Archive for February, 2012

February 12, 2012

How I Clean My Counters with Vinegar

I’ve been bit by the cleaning bug this weekend, so you’ll have to bear with me here.  I just really want to share with you something that, if nothing else, will perhaps help you save a few dollars on the counter or other surface cleaner you may be buying.

A few years ago, Cook’s Illustrated published their findings of a study regarding the effectiveness of expensive produce cleansers.  You know, those spray bottles you see in the produce section touting their ability to get your vegetables squeaky clean?  They researched four different methods of cleaning* and came up with somewhat surprising results.  Apples and pears were split into four groups:

  1. Cleaned with antibacterial hand soap (not suggested by anyone, just done for purposes of the study)
  2. Cleaned with a vinegar solution (one part vinegar, three parts water)
  3. Cleaned with water and a scrub brush
  4. Cleaned with water only

Why they didn’t use a commercial vegetable cleanser, I’m not sure.  Perhaps their goal was actually to look for alternatives to these pricey solutions.  In any case, the one that worked the best?  The vinegar solution: it killed 98% of the bacteria on the surface of the fruit.

So, with that in mind, I’ve switched my cleaning supplies**.  I keep a spray bottle of one part vinegar to three parts water next to my sink and use it to wipe off my counters.  The funny thing is, that I actually rarely use this spray bottle for my produce. What can I say? I’m a person of habit, and I have just gotten so used to washing my apples with water and scrubbing a lot.

I use distilled white vinegar and water, and instead of having to measure out the portions each time, I spent a few extra minutes the first time I measured them out marking the points on the bottle where I should fill first with water, then with vinegar. Handy for a lazy person like me.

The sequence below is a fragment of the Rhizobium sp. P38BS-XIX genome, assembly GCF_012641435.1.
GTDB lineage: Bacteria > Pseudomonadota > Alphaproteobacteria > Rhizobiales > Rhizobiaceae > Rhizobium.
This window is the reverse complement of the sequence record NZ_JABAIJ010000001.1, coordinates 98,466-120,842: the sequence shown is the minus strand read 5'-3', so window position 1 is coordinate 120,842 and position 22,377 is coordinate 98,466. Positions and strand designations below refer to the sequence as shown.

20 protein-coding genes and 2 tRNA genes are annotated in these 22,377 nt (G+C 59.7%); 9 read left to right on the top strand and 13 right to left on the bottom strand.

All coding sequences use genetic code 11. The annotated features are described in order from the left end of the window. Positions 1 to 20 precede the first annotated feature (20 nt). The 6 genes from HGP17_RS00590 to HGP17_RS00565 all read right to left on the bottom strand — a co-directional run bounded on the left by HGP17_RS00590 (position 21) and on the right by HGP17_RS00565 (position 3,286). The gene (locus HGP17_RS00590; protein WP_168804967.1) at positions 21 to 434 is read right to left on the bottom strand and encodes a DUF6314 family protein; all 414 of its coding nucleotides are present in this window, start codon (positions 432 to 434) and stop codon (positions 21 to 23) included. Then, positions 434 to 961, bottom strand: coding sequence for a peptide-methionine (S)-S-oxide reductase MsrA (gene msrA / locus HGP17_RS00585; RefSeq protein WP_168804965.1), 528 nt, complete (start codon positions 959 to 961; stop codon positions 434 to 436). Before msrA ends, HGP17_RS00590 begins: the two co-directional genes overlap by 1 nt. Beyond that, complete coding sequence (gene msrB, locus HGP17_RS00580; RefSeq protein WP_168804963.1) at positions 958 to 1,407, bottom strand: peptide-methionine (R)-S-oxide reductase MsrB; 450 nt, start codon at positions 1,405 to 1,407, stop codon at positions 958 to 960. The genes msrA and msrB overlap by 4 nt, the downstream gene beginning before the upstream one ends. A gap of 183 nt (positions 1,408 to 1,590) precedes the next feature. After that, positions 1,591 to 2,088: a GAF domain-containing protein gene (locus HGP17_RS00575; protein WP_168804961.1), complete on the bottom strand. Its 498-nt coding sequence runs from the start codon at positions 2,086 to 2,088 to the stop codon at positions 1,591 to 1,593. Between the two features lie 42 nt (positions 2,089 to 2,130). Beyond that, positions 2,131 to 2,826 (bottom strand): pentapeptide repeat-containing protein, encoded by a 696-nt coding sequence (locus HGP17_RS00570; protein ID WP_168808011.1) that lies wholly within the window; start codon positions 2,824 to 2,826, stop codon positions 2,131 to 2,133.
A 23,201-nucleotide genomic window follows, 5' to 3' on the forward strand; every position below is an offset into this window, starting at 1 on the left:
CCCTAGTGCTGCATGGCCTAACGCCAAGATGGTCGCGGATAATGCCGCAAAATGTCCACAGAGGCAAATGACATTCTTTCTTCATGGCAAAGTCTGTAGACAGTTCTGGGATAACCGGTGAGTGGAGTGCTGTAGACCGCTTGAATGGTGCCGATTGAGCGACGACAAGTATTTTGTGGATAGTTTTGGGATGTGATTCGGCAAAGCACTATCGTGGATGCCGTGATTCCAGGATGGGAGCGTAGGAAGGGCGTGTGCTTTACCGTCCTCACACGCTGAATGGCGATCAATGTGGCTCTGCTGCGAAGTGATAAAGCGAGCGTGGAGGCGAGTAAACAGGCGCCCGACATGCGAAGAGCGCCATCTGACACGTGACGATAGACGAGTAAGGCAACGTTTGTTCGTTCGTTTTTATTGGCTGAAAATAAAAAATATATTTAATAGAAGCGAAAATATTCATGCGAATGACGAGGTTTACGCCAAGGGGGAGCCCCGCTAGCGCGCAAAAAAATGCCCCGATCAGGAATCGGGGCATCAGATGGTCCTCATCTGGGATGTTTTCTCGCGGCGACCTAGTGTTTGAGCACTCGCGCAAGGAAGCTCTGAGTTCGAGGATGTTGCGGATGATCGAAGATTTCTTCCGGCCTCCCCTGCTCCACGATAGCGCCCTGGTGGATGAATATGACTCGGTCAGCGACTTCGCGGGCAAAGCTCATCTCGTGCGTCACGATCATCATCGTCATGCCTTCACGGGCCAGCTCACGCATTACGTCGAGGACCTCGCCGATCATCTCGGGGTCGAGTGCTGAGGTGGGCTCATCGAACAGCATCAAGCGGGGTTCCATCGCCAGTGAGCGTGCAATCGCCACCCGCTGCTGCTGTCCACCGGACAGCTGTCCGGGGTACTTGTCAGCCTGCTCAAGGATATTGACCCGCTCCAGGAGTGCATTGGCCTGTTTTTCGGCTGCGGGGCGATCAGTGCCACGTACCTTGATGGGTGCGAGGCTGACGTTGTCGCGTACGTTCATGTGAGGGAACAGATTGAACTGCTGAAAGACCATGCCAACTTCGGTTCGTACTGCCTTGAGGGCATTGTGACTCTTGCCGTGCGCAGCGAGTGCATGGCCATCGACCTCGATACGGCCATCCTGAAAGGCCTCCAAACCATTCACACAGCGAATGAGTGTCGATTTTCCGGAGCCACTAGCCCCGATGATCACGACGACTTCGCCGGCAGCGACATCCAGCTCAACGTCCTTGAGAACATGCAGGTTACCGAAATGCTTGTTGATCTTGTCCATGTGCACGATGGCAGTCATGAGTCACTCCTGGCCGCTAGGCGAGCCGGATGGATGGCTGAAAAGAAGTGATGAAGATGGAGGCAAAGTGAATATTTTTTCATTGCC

I don’t like commercial cleaning products and tend to avoid them. We did most of our cleaning with bleach (for the bathroom) and vinegar (for the floors) already anyway. We also invested in a few inexpensive wash cloths in fun green and blue colors and rotate them through.  Now, each night after we finish washing dishes, we squirt all the surfaces in the kitchen, including the kitchen table, and wipe them down with our cloths.

You might think our whole kitchen constantly smells like vinegar, but it doesn’t. That’s because the vinegar smell dissipates after it dries. Some people put orange blossom water or essential oils in their sprays, but I don’t like to because it just confuses my taste buds when I go to make and eat something with orange blossom water (imagine if those smells in commercial cleaning products were actually edible and suddenly you went to eat it in a dish – ew).

For the longest time I would get so frustrated, because I’d have to rotate through cloths so quickly (every day in some cases). I hate doing laundry (as I said, I’m lazy), and I just couldn’t keep up with these cloths. This is because they’d harbor the bacteria I would wipe up from the counters, no matter how hard and well I rinsed them out afterward. The smell alone was enough to gross me out, not to mention thinking that they canceled out any good I did using my vinegar solution with cross-contamination right back onto my counters.

And then suddenly, a couple months ago after years of this struggle, it dawned on me: If I use the spray bottle of vinegar solution to kill bacteria on my counters, couldn’t I do the same with these cloths?